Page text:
TSA trying out screening with dogs as reports record number of guns found in carry-ons

(CBS News) The Transportation Security Administration is now experimenting with dogs to screen passengers.

The dogs will be used as part of the TSA's new integrated approach to security - a change from the rote one-size-fits-all methods of the past, CBS News senior correspondent John Miller, a former FBI assistant director, explained on "CBS This Morning."

The TSA's dogs are not just bomb-sniffing dogs - they're "vapor wake dogs ... that can pick up an explosive trail moving in vapor through the airport," Miller said.

That means if someone is carrying a suicide-bomb vest or backpack, the dog will put the handler on the trail en route.

The canine approach is an addition to the screening tools now available to security agents, Miller said. He explained the TSA screening will be expedited with the canines' help: "You've got a big, long line - how many times have you gotten in that line and said, 'I'm going to miss my flight' - they'll have behavioral detection officers look at a section of the line, then they'll have the dogs sweep it and if the dog doesn't alert them for explosives, 90 percent of their battle is over. They can now take those people and say, 'You're all going through the pre-queue and put you through the faster screening.'"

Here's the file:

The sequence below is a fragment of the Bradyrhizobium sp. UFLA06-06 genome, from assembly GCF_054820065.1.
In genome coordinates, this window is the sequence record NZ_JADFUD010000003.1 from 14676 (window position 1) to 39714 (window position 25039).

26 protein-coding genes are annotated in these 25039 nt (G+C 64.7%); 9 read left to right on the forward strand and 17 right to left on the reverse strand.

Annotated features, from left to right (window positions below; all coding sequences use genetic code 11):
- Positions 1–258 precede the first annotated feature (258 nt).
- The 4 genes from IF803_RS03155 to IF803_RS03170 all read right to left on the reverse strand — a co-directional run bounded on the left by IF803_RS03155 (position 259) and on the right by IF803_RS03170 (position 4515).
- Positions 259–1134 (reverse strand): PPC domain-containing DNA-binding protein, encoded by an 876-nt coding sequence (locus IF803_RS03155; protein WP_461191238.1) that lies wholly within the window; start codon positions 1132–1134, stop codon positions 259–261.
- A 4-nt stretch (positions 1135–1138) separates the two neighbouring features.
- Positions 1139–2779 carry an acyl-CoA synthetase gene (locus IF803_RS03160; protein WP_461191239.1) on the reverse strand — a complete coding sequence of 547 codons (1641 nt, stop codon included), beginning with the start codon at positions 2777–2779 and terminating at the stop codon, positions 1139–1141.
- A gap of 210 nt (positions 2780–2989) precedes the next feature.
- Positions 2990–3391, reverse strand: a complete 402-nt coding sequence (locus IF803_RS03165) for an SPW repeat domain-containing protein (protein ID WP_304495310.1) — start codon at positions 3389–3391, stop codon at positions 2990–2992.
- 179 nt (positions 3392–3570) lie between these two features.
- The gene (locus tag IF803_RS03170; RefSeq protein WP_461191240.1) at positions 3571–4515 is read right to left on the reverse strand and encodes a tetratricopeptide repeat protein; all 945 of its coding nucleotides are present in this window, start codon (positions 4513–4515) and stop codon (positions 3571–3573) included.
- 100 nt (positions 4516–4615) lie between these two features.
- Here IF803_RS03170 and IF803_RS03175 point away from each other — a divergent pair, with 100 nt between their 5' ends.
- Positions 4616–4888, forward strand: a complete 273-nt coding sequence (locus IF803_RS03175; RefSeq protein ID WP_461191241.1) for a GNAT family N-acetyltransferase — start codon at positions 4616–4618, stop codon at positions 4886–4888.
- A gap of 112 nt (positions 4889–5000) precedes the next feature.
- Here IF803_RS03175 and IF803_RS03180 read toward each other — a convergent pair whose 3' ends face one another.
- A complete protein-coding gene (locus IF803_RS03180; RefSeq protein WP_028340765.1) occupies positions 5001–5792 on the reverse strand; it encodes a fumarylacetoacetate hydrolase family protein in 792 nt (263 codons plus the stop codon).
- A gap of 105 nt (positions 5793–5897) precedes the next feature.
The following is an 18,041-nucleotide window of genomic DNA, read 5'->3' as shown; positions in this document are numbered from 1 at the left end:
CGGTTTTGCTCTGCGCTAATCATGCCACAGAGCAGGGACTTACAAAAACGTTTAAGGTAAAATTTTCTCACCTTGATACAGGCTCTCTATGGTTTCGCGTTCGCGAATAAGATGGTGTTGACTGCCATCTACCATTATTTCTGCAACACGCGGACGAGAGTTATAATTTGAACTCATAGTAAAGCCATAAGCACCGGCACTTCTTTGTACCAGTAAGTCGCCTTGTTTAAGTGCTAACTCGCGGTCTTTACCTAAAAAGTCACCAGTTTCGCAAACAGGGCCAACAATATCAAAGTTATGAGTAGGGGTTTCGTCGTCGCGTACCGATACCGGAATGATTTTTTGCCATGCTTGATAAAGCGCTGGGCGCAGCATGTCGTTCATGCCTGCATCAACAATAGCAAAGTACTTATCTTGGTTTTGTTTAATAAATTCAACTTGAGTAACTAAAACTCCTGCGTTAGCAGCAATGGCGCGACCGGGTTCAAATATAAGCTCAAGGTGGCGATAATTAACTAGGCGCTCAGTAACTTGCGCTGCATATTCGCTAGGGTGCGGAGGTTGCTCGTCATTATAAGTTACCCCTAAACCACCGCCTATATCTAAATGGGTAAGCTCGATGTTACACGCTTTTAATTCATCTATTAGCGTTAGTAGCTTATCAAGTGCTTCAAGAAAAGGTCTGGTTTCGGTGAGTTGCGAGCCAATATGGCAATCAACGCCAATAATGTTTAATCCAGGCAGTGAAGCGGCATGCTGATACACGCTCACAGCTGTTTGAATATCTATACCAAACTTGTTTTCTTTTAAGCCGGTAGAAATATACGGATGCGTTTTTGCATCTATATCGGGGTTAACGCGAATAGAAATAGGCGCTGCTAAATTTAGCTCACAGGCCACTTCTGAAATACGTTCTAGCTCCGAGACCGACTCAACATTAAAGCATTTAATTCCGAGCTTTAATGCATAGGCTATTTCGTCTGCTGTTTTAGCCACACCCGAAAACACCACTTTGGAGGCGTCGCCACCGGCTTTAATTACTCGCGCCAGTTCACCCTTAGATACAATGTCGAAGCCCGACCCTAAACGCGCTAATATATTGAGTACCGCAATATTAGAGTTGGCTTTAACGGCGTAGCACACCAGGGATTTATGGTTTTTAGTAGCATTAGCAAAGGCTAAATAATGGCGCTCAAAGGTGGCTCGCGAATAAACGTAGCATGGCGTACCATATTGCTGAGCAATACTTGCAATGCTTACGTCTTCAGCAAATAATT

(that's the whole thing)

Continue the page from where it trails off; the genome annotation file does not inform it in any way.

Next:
In other TSA news, screeners found 894 guns on passengers or in their carry-on bags, a 30 percent increase over the same period last year. According to an Associated Press report, the TSA set a record in May for the most guns seized in one week - 65 in all, 45 of them loaded and 15 with bullets in the chamber and ready to be fired. That was 30 percent more than the previous record of 50 guns, set just two weeks earlier.

Referring to why more guns are found in carry-ons, Miller quipped, "The TSA has thought about this a lot and studied it carefully and what they've determined is they don't know. They don't know why there are more guns. It's not that they're detecting them better. It's just more people leaving guns in their carry-on."

Miller said he thinks it's because more people are buying guns and not keeping track of them.

"When you have a year where Smith & Wesson ran out of guns and they said, 'We've made all the guns our machines can make and we're sold out,' where Americans - the FBI background checks shows - bought more guns than ever before, this is people who had one gun or two guns who are now keeping track of five or six and forget where they put them. 'I took that bag to the gun range last week or my hunting trip, and now I'm going to use it on my trip to Florida.' And they just don't remember."

Miller added, "It can happen to the best of us."

For more with Miller, watch his full "CTM" appearance above.

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